Sequoia Field Airport

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Sequoia Field Airport
Sequoia Field Airport - California.jpg
2006 USGS airphoto
IATA: noneICAO: noneFAA LID: D86
Airport type Public
Owner County of Tulare
Serves Visalia, California
Elevation AMSL 313 ft / 95 m
Coordinates 36°26′52″N 119°19′07″W / 36.44778°N 119.31861°W / 36.44778; -119.31861
D86 is located in California
Location of Sequoia Field Airport
Direction Length Surface
ft m
13/31 3,012 918 Asphalt
Statistics (2010)
Aircraft operations 12,000
Based aircraft 15

Sequoia Field Airport (FAA LID: D86, formerly Q31) is a county-owned, public-use airport located eight nautical miles (15 km) north of the central business district of Visalia, a city in Tulare County, California, United States.[1]


Activated 4 October 1941. Original airfield had 2,300' turf runway.

Sequoia Field- Visalia-Dinuba School of Aeronautics

Visalia-Dinuba School of Aeronautics conducted basic flying training for the United States Army Air Forces West Coast Training Center (later Western Flying Training Command) under contract until inactivated in October 1944.

Sequoia field had possibly had up to six axillary airfields in local area. The only one located is Three Rivers Auxiliary Field 36°27′30″N 118°54′00″W / 36.45833°N 118.90000°W / 36.45833; -118.90000, which was an all-way open field and no remains of it exist.

Primary use was basic flying training of flight cadets. Ryan PT-22s were the primary trainer used. Also had several PT-17 Stearmans and a few P-40 Warhawks assigned.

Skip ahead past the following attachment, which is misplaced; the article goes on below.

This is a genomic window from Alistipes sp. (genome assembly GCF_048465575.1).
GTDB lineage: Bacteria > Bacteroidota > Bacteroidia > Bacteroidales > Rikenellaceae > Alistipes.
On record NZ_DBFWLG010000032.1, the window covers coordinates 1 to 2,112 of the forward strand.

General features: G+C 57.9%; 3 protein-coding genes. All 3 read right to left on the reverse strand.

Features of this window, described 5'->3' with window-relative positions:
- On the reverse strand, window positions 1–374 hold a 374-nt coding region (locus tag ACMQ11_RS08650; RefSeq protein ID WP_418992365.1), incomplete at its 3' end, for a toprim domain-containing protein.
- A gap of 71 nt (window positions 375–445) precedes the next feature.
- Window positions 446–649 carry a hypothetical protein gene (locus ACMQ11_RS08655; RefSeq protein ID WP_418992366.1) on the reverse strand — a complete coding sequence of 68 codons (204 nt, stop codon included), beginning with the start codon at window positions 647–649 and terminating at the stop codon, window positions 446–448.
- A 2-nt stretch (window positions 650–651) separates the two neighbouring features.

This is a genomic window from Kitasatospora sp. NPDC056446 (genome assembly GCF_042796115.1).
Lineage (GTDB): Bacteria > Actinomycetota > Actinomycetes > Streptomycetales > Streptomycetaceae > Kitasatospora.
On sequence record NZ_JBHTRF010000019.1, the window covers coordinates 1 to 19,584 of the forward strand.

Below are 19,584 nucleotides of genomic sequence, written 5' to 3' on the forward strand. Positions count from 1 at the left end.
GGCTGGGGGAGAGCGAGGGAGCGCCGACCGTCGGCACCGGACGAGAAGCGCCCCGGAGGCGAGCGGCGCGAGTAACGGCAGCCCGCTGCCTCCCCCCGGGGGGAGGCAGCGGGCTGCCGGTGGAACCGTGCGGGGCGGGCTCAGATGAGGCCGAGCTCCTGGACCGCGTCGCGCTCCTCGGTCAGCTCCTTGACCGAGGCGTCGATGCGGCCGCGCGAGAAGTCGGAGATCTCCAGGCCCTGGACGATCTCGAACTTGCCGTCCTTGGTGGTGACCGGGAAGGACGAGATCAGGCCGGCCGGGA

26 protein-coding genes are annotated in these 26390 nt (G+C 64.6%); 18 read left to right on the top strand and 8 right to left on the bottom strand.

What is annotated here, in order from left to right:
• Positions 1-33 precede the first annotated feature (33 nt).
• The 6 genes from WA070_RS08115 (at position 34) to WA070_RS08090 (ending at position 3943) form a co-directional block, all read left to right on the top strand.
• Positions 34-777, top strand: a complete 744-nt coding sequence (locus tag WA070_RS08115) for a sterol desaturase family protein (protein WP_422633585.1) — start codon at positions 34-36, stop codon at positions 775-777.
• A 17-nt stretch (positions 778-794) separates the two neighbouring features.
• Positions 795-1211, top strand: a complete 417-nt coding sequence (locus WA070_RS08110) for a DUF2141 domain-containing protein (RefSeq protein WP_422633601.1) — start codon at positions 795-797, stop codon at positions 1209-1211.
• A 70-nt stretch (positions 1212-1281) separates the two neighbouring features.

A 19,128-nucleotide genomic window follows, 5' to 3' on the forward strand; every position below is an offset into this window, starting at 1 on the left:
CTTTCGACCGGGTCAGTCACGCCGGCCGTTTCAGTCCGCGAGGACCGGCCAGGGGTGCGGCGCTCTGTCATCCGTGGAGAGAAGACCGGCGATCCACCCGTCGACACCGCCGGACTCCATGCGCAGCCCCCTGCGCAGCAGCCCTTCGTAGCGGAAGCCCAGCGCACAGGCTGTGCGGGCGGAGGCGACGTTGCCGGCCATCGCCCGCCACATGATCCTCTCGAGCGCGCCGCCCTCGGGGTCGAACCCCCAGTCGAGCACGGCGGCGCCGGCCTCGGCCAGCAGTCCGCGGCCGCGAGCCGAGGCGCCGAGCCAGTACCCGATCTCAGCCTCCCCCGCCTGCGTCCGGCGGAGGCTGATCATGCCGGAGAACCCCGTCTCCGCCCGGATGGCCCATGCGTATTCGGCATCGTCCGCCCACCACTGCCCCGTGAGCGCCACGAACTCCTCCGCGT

Transferred to Army Corps of Engineers 5 May 1945. The airfield was turned over to civil control in February 1947 though the War Assets Administration (WAA). Several wartime hangars still remain in use.

[2] [3] [4]

Facilities and aircraft[edit]

Sequoia Field covers an area of 150 acres (61 ha) at an elevation of 313 feet (95 m) above mean sea level. It has one runway designated 13/31 with an asphalt surface measuring 3,012 by 60 feet (918 x 18 m).[1]

For the 12-month period ending January 6, 2010, the airport had 12,000 general aviation aircraft operations, an average of 32 per day. At that time there were 15 aircraft based at this airport: 40% single-engine, 27% multi-engine, 20% helicopter and 13% ultralight.[1]

See also[edit]


 This article incorporates public domain material from websites or documents of the Air Force Historical Research Agency.

  1. ^ a b c d FAA Airport Master Record for D86 (Form 5010 PDF). Federal Aviation Administration. Effective 8 April 2010.
  2. ^  This article incorporates public domain material from websites or documents of the Air Force Historical Research Agency.
  3. ^ Shaw, Frederick J. (2004), Locating Air Force Base Sites History’s Legacy, Air Force History and Museums Program, United States Air Force, Washington DC, 2004.
  4. ^ Manning, Thomas A. (2005), History of Air Education and Training Command, 1942–2002. Office of History and Research, Headquarters, AETC, Randolph AFB, Texas ASIN: B000NYX3PC

External links[edit]